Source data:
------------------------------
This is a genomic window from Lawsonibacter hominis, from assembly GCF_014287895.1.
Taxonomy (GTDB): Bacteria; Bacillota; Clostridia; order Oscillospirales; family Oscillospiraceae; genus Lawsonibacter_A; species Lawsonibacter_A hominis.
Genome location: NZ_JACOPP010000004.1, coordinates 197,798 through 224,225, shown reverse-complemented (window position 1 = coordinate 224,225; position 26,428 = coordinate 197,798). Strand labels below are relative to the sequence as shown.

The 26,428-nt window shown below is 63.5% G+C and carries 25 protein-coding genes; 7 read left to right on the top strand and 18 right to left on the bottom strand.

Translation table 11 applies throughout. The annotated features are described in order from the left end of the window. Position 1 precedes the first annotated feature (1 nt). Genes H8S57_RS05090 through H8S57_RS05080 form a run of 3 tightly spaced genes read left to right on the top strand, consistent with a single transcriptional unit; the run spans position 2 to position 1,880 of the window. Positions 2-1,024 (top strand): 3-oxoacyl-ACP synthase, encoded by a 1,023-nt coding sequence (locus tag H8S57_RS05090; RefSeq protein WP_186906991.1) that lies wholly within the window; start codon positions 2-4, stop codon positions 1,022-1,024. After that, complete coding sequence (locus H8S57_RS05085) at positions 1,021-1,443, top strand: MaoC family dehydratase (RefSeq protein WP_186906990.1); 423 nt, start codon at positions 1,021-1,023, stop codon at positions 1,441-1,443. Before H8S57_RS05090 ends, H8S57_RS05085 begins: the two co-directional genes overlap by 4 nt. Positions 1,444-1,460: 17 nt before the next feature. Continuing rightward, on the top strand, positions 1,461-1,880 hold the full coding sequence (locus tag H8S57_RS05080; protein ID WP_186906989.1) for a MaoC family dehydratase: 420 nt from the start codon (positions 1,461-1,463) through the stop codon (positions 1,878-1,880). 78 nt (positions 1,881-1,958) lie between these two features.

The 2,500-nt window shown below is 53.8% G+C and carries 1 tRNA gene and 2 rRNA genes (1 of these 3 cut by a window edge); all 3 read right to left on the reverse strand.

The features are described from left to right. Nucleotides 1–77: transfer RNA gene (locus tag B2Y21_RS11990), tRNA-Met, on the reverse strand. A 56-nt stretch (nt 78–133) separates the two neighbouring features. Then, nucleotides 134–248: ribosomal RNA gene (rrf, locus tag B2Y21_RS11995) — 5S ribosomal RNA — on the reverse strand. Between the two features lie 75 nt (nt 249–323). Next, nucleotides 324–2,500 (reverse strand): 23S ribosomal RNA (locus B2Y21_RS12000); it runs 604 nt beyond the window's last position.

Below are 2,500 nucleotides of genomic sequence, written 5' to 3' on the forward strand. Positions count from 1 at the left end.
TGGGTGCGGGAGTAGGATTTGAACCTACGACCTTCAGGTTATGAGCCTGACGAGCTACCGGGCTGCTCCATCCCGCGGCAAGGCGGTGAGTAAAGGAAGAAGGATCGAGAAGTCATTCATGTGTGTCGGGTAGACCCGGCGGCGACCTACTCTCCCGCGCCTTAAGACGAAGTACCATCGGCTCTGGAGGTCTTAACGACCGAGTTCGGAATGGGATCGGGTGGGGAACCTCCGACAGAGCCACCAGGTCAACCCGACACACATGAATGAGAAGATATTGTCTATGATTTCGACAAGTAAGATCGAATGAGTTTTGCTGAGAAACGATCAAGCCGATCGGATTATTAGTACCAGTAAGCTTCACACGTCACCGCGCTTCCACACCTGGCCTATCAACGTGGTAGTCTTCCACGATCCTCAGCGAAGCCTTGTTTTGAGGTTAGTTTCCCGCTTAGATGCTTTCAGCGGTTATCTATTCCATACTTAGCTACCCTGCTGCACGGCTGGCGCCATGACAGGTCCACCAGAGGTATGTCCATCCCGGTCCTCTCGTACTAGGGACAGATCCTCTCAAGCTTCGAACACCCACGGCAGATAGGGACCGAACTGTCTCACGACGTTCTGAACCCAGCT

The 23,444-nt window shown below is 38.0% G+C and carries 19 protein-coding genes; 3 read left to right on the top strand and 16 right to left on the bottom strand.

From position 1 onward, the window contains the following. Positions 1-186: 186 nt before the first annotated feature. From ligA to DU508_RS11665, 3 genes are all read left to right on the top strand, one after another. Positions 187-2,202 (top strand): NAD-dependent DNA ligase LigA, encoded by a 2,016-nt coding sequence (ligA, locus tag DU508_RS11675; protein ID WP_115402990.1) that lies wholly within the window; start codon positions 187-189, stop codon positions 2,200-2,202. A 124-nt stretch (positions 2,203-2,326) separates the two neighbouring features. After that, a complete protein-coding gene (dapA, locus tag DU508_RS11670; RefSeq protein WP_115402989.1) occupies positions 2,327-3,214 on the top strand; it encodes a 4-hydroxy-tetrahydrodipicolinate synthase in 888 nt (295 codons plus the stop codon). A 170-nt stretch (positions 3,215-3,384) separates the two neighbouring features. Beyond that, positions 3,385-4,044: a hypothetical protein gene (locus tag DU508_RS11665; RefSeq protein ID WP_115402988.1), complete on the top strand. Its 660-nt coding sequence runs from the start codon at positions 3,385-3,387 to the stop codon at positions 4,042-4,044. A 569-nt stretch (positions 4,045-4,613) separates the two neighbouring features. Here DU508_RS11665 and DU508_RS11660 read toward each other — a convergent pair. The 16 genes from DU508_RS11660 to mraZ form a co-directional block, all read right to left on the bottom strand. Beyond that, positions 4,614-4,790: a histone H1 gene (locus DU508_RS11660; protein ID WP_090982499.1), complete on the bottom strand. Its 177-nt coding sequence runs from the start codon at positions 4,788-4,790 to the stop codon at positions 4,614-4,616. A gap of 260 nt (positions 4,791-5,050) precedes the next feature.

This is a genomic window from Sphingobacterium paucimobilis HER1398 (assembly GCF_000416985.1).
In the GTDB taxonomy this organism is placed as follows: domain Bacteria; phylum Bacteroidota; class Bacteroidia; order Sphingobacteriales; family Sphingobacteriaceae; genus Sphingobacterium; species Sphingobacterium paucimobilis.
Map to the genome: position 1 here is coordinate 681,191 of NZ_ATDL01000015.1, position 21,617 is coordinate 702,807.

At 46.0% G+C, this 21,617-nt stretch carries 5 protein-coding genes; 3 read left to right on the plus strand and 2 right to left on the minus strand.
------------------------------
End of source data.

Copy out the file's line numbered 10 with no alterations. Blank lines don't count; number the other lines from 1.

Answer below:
The 23,444-nt window shown below is 38.0% G+C and carries 19 protein-coding genes; 3 read left to right on the top strand and 16 right to left on the bottom strand.